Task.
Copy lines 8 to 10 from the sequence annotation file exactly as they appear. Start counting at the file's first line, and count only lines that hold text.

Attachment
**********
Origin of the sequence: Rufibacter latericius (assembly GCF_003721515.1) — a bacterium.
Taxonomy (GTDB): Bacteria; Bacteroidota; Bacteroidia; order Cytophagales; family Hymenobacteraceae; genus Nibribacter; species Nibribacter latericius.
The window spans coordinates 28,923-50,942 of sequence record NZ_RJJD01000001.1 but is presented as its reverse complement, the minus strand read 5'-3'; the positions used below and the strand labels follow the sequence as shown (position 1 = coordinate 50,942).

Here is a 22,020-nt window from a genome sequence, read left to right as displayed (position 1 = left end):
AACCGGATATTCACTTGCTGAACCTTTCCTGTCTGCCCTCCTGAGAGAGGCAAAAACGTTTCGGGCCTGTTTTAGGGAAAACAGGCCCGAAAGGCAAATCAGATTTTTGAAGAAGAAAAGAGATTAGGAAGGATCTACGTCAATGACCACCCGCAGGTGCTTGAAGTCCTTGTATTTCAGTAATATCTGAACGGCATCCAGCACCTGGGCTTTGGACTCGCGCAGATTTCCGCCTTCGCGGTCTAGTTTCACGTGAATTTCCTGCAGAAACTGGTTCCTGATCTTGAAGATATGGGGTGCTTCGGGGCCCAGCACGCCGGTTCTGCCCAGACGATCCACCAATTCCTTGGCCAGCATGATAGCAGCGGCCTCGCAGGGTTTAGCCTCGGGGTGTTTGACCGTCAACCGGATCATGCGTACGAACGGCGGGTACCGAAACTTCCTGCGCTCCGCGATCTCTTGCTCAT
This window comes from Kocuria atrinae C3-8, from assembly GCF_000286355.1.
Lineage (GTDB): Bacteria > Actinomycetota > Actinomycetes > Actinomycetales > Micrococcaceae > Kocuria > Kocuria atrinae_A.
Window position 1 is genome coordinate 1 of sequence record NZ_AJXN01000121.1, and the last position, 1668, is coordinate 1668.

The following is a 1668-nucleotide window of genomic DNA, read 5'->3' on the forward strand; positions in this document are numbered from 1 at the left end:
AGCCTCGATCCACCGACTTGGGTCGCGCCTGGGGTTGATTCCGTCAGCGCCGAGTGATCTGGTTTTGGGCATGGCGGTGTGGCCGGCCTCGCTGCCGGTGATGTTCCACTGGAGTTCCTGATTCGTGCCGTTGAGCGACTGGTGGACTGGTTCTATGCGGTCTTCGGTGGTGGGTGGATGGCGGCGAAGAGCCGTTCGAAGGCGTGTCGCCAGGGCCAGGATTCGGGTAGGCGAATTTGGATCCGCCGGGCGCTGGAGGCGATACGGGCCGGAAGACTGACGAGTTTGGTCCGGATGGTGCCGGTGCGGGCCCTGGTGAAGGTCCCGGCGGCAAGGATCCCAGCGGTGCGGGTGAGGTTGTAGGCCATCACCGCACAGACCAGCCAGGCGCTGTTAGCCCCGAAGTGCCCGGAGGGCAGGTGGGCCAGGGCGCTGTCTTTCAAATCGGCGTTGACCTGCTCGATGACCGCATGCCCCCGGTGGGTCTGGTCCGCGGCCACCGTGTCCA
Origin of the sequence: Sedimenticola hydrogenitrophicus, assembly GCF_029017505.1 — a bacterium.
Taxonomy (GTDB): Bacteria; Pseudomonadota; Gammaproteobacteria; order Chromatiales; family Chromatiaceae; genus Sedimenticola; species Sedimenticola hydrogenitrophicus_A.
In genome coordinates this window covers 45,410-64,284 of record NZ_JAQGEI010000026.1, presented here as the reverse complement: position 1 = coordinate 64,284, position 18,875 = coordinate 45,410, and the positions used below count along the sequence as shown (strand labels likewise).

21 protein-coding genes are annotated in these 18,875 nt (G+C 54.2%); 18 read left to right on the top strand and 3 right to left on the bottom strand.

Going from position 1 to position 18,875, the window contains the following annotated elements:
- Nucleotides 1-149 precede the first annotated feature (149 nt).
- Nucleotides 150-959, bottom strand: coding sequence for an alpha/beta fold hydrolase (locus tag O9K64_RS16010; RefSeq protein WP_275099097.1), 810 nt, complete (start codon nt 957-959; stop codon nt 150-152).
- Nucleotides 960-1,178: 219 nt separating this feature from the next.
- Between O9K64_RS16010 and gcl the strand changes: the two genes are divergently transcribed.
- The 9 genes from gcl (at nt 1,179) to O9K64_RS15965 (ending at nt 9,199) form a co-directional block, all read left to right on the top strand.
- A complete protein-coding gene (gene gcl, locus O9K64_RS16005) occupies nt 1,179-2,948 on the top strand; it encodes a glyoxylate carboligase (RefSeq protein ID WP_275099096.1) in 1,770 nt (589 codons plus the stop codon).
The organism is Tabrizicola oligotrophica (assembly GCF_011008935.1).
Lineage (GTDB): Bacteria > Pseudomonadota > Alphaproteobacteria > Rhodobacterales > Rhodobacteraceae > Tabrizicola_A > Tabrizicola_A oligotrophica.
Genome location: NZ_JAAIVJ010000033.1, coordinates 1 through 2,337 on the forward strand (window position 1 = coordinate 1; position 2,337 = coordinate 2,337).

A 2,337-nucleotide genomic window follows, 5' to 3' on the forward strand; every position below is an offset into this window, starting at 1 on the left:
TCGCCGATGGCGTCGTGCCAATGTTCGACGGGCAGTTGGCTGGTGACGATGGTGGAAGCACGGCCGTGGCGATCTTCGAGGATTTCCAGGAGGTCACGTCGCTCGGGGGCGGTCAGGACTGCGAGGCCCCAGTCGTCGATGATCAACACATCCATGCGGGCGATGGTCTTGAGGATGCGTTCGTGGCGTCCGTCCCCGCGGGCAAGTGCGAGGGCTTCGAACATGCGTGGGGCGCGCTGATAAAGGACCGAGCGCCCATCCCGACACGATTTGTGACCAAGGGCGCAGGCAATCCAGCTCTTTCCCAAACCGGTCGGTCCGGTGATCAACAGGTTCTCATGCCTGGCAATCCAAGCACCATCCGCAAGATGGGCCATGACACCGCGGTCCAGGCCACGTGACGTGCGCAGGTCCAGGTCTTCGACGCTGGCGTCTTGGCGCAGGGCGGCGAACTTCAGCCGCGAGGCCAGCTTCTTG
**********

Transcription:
Window position 1 is genome coordinate 1 of sequence record NZ_AJXN01000121.1, and the last position, 1668, is coordinate 1668.

The following is a 1668-nucleotide window of genomic DNA, read 5'->3' on the forward strand; positions in this document are numbered from 1 at the left end:
AGCCTCGATCCACCGACTTGGGTCGCGCCTGGGGTTGATTCCGTCAGCGCCGAGTGATCTGGTTTTGGGCATGGCGGTGTGGCCGGCCTCGCTGCCGGTGATGTTCCACTGGAGTTCCTGATTCGTGCCGTTGAGCGACTGGTGGACTGGTTCTATGCGGTCTTCGGTGGTGGGTGGATGGCGGCGAAGAGCCGTTCGAAGGCGTGTCGCCAGGGCCAGGATTCGGGTAGGCGAATTTGGATCCGCCGGGCGCTGGAGGCGATACGGGCCGGAAGACTGACGAGTTTGGTCCGGATGGTGCCGGTGCGGGCCCTGGTGAAGGTCCCGGCGGCAAGGATCCCAGCGGTGCGGGTGAGGTTGTAGGCCATCACCGCACAGACCAGCCAGGCGCTGTTAGCCCCGAAGTGCCCGGAGGGCAGGTGGGCCAGGGCGCTGTCTTTCAAATCGGCGTTGACCTGCTCGATGACCGCATGCCCCCGGTGGGTCTGGTCCGCGGCCACCGTGTCCA